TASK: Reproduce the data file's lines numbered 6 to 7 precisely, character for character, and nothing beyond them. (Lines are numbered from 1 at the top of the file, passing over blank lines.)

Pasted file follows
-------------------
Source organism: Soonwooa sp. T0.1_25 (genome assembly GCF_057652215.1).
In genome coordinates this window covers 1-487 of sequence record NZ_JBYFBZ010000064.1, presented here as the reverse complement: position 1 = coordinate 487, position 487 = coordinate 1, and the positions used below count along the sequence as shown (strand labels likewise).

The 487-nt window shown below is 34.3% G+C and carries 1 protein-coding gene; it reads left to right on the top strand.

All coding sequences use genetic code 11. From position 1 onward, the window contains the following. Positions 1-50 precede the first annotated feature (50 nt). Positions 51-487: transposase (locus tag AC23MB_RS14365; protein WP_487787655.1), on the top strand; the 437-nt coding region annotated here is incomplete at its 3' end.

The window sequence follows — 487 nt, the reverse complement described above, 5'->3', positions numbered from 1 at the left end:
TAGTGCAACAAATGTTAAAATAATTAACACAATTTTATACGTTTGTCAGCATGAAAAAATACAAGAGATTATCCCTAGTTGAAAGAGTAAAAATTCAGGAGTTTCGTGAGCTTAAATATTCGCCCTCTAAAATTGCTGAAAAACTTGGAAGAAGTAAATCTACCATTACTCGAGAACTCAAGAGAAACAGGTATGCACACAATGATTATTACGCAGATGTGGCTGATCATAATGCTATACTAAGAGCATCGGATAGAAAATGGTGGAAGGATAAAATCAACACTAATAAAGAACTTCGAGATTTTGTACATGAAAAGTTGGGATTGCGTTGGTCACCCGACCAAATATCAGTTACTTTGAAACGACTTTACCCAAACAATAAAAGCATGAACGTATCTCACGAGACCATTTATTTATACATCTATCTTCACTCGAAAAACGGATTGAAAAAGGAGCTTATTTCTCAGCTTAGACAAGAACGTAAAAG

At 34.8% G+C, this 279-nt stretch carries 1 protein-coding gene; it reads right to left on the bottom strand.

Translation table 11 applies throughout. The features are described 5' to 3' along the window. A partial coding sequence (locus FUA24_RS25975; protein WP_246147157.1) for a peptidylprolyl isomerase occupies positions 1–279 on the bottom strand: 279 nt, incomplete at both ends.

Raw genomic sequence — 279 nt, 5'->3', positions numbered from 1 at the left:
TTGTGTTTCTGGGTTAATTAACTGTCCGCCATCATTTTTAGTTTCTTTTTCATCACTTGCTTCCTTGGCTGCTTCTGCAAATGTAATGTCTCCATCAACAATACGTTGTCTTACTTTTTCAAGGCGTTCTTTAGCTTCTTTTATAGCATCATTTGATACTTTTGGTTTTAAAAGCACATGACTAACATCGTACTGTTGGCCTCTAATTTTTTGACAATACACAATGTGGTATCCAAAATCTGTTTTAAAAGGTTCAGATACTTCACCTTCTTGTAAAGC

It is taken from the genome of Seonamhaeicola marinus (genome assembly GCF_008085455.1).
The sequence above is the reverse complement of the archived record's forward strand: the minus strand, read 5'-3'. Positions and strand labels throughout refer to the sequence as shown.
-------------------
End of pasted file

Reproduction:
TAGTGCAACAAATGTTAAAATAATTAACACAATTTTATACGTTTGTCAGCATGAAAAAATACAAGAGATTATCCCTAGTTGAAAGAGTAAAAATTCAGGAGTTTCGTGAGCTTAAATATTCGCCCTCTAAAATTGCTGAAAAACTTGGAAGAAGTAAATCTACCATTACTCGAGAACTCAAGAGAAACAGGTATGCACACAATGATTATTACGCAGATGTGGCTGATCATAATGCTATACTAAGAGCATCGGATAGAAAATGGTGGAAGGATAAAATCAACACTAATAAAGAACTTCGAGATTTTGTACATGAAAAGTTGGGATTGCGTTGGTCACCCGACCAAATATCAGTTACTTTGAAACGACTTTACCCAAACAATAAAAGCATGAACGTATCTCACGAGACCATTTATTTATACATCTATCTTCACTCGAAAAACGGATTGAAAAAGGAGCTTATTTCTCAGCTTAGACAAGAACGTAAAAG

At 34.8% G+C, this 279-nt stretch carries 1 protein-coding gene; it reads right to left on the bottom strand.